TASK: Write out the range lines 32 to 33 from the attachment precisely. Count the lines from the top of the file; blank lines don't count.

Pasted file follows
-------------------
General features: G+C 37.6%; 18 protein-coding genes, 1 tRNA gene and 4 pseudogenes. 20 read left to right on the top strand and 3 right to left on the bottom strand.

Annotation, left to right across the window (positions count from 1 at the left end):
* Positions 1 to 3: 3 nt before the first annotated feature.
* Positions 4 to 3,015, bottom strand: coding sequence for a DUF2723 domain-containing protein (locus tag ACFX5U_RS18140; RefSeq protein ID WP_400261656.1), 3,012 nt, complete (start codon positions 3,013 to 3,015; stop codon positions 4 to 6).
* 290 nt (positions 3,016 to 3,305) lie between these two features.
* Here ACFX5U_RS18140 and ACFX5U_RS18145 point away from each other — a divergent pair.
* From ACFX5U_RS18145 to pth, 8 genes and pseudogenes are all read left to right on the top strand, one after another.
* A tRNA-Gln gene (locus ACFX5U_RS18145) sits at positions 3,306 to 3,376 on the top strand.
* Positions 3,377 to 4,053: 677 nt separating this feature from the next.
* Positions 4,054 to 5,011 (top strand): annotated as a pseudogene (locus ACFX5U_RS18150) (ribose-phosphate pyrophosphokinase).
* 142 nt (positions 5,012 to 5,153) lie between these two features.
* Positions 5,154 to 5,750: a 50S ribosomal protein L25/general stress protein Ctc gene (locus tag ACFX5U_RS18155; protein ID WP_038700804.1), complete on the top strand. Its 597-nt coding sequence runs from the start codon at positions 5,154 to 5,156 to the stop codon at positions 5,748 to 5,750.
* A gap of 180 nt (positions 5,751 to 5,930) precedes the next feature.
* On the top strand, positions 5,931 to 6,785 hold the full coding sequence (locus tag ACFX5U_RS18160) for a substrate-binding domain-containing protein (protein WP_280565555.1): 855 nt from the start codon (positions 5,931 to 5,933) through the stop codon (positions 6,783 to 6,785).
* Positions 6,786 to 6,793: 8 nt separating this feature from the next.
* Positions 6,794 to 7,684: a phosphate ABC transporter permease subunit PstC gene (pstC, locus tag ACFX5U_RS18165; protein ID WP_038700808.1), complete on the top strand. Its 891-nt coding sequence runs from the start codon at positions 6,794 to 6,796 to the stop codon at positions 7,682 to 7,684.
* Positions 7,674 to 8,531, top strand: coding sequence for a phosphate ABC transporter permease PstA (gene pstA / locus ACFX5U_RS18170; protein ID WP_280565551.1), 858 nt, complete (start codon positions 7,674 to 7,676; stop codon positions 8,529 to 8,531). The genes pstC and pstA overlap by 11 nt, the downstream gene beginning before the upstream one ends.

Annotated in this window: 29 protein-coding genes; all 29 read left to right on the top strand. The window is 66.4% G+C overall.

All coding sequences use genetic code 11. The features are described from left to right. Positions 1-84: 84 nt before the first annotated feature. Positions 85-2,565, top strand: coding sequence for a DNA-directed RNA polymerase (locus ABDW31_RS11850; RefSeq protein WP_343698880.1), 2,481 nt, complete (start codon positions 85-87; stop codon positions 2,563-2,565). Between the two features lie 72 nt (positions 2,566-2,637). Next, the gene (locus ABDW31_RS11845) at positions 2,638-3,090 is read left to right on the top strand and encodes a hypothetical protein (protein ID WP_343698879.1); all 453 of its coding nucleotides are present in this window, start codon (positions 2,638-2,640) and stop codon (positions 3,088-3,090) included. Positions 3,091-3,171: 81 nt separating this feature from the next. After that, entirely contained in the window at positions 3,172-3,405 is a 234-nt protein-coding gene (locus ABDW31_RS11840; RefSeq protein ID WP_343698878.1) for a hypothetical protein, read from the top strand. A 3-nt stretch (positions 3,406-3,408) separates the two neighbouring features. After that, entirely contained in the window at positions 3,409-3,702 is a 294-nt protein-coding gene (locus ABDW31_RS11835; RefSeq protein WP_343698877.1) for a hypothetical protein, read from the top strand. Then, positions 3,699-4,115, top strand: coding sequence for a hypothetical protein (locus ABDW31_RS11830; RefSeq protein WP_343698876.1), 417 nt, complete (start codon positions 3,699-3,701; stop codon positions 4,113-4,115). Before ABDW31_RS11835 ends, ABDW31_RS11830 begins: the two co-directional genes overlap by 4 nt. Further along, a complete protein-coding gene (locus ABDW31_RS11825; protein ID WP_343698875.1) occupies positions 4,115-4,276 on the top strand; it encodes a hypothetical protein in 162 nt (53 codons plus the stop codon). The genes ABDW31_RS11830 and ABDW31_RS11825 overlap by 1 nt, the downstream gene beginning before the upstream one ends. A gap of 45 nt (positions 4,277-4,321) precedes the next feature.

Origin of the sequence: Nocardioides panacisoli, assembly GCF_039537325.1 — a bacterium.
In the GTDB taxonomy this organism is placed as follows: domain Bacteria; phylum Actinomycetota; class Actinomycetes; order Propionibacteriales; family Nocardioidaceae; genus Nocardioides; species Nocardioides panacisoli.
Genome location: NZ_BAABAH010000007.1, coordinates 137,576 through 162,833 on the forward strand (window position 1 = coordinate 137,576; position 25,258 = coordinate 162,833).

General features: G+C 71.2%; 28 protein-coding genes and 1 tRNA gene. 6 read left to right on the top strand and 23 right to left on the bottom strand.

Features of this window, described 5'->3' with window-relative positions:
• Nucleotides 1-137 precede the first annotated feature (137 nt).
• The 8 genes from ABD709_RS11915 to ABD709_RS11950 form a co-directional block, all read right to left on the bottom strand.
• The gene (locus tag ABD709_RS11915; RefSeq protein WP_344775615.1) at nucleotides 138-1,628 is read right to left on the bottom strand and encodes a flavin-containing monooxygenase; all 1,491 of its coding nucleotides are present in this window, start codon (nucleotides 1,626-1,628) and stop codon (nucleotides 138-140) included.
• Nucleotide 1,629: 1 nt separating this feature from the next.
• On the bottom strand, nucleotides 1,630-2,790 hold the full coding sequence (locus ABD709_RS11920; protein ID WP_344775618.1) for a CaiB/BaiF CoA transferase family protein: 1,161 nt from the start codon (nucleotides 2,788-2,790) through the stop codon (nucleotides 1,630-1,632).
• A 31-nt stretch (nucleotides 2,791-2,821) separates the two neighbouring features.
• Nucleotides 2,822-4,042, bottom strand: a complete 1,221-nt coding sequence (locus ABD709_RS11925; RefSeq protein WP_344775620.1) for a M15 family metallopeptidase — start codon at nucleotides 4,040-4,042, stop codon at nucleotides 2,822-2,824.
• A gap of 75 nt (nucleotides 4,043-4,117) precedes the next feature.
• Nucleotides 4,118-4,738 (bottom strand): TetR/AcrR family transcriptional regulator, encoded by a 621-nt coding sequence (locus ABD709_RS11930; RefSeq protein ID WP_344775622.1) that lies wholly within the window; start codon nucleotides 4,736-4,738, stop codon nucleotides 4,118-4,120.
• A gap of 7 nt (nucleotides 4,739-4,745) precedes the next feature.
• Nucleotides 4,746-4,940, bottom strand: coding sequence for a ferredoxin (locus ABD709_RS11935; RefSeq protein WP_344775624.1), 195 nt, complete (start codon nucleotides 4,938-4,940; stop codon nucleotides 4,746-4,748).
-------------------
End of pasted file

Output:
• A gap of 75 nt (nucleotides 4,043-4,117) precedes the next feature.
• Nucleotides 4,118-4,738 (bottom strand): TetR/AcrR family transcriptional regulator, encoded by a 621-nt coding sequence (locus ABD709_RS11930; RefSeq protein ID WP_344775622.1) that lies wholly within the window; start codon nucleotides 4,736-4,738, stop codon nucleotides 4,118-4,120.